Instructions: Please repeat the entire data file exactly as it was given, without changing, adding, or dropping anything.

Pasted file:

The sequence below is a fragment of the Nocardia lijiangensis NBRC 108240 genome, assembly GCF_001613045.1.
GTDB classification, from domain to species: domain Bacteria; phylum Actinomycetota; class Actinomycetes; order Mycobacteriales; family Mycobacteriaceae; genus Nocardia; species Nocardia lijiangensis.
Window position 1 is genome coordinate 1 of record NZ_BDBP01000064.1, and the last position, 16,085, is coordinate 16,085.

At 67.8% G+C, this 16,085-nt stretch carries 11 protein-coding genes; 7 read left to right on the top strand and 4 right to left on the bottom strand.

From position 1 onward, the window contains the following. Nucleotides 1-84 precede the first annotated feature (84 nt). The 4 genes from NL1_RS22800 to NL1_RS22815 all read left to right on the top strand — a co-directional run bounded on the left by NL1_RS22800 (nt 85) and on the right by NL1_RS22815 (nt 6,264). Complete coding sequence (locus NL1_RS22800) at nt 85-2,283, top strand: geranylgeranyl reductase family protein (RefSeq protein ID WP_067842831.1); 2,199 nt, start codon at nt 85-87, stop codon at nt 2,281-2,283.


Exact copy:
The sequence below is a fragment of the Nocardia lijiangensis NBRC 108240 genome, assembly GCF_001613045.1.
GTDB classification, from domain to species: domain Bacteria; phylum Actinomycetota; class Actinomycetes; order Mycobacteriales; family Mycobacteriaceae; genus Nocardia; species Nocardia lijiangensis.
Window position 1 is genome coordinate 1 of record NZ_BDBP01000064.1, and the last position, 16,085, is coordinate 16,085.

At 67.8% G+C, this 16,085-nt stretch carries 11 protein-coding genes; 7 read left to right on the top strand and 4 right to left on the bottom strand.

From position 1 onward, the window contains the following. Nucleotides 1-84 precede the first annotated feature (84 nt). The 4 genes from NL1_RS22800 to NL1_RS22815 all read left to right on the top strand — a co-directional run bounded on the left by NL1_RS22800 (nt 85) and on the right by NL1_RS22815 (nt 6,264). Complete coding sequence (locus NL1_RS22800) at nt 85-2,283, top strand: geranylgeranyl reductase family protein (RefSeq protein ID WP_067842831.1); 2,199 nt, start codon at nt 85-87, stop codon at nt 2,281-2,283.